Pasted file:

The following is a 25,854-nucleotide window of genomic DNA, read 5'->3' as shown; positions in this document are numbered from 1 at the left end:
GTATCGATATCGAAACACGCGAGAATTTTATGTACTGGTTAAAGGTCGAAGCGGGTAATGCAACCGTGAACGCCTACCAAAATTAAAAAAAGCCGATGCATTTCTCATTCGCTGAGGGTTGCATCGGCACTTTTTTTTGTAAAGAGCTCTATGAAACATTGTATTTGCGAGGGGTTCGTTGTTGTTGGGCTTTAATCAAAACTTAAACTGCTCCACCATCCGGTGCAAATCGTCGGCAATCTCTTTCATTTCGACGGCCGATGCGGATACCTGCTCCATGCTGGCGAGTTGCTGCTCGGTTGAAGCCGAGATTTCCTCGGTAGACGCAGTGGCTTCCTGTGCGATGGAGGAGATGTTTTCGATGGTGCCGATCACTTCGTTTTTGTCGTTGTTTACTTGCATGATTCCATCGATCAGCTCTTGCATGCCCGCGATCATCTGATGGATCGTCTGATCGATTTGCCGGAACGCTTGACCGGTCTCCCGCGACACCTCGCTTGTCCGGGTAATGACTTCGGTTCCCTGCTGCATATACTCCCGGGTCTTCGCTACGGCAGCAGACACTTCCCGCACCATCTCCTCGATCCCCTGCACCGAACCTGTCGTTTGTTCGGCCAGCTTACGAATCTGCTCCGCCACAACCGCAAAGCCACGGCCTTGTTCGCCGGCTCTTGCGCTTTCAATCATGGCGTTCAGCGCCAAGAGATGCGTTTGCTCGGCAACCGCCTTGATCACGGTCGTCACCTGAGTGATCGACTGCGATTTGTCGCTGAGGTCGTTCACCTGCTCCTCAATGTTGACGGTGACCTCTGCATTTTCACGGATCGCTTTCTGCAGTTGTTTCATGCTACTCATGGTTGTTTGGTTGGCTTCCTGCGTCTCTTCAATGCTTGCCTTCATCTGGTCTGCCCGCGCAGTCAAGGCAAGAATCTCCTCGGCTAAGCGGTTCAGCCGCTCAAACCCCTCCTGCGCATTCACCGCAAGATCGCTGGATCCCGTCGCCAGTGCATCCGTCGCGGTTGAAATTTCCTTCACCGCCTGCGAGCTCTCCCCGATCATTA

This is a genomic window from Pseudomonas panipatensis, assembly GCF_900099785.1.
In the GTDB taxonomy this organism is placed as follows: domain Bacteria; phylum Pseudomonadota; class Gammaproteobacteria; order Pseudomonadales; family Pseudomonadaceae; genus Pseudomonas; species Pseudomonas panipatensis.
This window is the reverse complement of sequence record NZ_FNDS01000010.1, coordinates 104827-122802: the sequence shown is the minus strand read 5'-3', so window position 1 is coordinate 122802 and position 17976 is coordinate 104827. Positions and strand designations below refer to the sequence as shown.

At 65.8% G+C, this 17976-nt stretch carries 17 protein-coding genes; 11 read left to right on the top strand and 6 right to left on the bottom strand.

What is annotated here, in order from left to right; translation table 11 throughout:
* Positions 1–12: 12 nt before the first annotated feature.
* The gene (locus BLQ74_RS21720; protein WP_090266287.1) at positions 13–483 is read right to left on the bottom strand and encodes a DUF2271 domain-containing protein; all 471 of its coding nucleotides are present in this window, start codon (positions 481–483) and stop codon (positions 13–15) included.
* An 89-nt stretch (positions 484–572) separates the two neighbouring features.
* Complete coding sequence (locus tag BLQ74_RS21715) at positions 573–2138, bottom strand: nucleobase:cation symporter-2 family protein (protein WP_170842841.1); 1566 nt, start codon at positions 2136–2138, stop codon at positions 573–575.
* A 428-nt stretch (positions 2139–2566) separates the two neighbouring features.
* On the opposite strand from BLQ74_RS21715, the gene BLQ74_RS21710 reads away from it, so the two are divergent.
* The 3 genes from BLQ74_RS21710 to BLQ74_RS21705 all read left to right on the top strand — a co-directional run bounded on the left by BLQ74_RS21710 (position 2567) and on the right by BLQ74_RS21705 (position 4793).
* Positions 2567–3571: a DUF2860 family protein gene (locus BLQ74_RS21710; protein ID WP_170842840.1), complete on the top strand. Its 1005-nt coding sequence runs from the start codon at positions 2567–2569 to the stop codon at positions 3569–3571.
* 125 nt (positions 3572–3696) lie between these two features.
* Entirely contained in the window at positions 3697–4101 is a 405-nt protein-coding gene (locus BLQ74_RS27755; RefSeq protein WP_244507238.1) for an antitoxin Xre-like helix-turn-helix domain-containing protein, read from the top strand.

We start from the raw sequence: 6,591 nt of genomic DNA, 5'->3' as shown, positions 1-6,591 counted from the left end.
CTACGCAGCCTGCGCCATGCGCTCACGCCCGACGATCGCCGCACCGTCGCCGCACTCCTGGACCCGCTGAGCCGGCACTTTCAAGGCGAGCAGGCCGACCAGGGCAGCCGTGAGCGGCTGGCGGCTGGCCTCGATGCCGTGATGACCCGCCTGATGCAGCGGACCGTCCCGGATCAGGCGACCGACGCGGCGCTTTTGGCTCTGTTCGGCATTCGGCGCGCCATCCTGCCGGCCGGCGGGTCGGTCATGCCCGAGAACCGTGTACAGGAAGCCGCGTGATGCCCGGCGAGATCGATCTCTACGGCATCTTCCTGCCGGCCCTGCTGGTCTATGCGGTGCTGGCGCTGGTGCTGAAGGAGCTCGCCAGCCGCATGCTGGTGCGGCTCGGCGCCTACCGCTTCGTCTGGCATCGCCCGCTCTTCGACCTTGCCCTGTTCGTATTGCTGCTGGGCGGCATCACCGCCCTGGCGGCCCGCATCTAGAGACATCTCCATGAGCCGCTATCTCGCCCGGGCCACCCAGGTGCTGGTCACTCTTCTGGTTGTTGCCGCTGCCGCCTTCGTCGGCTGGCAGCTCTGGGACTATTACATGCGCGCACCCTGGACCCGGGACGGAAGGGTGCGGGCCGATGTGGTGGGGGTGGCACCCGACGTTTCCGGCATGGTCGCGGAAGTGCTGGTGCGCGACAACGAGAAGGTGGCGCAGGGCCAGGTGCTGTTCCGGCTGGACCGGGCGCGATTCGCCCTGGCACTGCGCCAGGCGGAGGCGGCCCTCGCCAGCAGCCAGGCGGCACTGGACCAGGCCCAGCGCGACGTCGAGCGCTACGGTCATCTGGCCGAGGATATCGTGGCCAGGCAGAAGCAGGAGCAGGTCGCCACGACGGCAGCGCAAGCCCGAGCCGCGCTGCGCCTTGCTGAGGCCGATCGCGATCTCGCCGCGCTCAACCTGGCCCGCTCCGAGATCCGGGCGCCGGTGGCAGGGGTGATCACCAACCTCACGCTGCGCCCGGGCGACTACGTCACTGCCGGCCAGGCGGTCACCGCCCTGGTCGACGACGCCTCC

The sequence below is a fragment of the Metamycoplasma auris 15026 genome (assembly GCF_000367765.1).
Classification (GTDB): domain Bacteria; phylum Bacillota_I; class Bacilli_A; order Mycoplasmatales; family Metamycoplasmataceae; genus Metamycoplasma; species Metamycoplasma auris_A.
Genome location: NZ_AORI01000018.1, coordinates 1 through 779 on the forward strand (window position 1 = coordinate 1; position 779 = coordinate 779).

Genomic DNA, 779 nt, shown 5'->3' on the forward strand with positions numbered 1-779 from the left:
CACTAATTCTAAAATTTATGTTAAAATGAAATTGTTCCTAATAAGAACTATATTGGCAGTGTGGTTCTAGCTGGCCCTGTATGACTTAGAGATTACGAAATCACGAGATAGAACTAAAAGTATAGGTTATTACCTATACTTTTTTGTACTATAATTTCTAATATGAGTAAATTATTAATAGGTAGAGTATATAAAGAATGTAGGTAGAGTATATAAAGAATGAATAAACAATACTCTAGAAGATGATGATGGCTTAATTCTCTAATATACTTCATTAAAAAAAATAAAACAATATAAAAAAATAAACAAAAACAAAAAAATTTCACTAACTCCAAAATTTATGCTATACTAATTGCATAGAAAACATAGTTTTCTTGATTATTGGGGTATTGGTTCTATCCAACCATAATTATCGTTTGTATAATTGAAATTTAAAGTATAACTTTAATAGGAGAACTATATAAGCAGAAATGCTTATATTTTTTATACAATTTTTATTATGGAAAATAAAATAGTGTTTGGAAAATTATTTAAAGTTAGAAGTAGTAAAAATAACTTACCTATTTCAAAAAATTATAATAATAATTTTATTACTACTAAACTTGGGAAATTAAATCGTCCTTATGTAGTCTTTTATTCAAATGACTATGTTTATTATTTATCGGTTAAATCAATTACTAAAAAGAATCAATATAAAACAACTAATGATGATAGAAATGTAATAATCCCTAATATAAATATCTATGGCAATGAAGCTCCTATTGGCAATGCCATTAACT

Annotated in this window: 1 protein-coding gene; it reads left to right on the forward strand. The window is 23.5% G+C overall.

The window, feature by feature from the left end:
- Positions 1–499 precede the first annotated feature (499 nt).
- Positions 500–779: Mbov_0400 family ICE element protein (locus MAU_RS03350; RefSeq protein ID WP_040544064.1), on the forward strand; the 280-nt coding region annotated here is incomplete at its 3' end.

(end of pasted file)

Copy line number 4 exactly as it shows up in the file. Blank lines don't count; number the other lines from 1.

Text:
In the GTDB taxonomy this organism is placed as follows: domain Bacteria; phylum Pseudomonadota; class Gammaproteobacteria; order Pseudomonadales; family Pseudomonadaceae; genus Pseudomonas; species Pseudomonas panipatensis.